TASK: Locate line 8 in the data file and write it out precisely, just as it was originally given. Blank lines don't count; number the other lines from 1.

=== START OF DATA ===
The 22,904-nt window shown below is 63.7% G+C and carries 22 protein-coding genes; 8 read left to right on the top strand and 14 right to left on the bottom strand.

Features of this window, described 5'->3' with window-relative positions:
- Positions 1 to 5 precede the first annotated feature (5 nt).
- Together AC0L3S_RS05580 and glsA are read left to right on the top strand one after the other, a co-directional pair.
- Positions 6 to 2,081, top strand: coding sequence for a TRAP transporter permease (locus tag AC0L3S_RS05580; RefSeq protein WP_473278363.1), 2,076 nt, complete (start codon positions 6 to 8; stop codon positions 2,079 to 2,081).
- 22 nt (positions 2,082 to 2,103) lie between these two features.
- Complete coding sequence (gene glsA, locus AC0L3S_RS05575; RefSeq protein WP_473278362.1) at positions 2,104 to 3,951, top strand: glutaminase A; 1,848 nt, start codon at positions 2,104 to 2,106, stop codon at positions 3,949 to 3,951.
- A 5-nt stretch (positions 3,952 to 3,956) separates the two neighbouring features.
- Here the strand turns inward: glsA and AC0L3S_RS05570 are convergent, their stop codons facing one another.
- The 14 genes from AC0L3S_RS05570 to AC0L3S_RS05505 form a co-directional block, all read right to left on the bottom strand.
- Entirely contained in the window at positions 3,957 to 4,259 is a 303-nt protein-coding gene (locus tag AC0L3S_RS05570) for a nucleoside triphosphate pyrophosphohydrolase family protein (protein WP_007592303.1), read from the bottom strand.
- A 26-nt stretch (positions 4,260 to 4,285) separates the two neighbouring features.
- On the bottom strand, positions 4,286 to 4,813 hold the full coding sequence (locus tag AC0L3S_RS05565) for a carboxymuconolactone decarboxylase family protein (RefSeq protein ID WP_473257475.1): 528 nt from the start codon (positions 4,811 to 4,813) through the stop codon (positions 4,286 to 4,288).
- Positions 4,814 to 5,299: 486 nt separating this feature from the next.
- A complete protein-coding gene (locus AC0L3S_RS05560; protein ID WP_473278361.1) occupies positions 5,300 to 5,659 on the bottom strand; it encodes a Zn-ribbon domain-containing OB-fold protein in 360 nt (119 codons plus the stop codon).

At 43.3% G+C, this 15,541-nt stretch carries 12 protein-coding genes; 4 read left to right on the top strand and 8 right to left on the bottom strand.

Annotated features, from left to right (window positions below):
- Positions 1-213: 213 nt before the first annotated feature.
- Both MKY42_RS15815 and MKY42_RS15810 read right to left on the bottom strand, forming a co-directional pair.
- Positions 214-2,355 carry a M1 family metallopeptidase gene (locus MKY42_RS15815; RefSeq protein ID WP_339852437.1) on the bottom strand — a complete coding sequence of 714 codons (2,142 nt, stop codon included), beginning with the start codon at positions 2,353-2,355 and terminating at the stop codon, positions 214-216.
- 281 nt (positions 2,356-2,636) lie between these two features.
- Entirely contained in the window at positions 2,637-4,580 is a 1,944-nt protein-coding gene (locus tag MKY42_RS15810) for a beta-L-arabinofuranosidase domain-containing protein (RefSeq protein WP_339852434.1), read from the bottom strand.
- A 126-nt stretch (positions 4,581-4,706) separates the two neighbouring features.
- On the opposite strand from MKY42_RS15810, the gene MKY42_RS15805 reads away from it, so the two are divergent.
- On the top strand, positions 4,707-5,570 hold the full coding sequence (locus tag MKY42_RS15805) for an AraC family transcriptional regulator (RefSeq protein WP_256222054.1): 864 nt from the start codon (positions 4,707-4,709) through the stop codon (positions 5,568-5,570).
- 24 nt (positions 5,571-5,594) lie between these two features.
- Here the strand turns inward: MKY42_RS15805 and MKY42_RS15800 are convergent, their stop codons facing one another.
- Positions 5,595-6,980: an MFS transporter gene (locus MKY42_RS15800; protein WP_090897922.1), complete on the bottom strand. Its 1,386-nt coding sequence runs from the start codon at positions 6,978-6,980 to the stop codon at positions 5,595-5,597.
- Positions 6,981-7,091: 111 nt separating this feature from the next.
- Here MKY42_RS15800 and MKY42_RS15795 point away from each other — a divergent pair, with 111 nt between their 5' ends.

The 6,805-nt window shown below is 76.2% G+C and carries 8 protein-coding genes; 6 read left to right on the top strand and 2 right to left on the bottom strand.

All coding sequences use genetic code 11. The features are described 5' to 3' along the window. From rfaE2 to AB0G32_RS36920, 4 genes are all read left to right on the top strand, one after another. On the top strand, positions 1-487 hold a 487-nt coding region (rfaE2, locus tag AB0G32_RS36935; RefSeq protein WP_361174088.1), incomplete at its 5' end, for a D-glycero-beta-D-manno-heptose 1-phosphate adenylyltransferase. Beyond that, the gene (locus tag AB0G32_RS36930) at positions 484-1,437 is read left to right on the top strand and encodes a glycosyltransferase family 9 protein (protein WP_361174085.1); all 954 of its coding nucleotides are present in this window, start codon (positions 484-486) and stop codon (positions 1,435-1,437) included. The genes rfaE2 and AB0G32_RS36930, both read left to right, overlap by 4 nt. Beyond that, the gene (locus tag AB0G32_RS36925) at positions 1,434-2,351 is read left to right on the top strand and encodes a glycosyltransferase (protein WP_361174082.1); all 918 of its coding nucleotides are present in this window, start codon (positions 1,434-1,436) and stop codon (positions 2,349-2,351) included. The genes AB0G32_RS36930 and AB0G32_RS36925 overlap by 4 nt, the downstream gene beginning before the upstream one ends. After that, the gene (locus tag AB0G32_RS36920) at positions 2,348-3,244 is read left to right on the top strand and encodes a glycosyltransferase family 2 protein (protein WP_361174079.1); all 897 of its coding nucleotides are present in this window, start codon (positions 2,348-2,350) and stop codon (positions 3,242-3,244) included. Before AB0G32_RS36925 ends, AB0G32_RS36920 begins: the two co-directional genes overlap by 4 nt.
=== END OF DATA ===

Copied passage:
- A 5-nt stretch (positions 3,952 to 3,956) separates the two neighbouring features.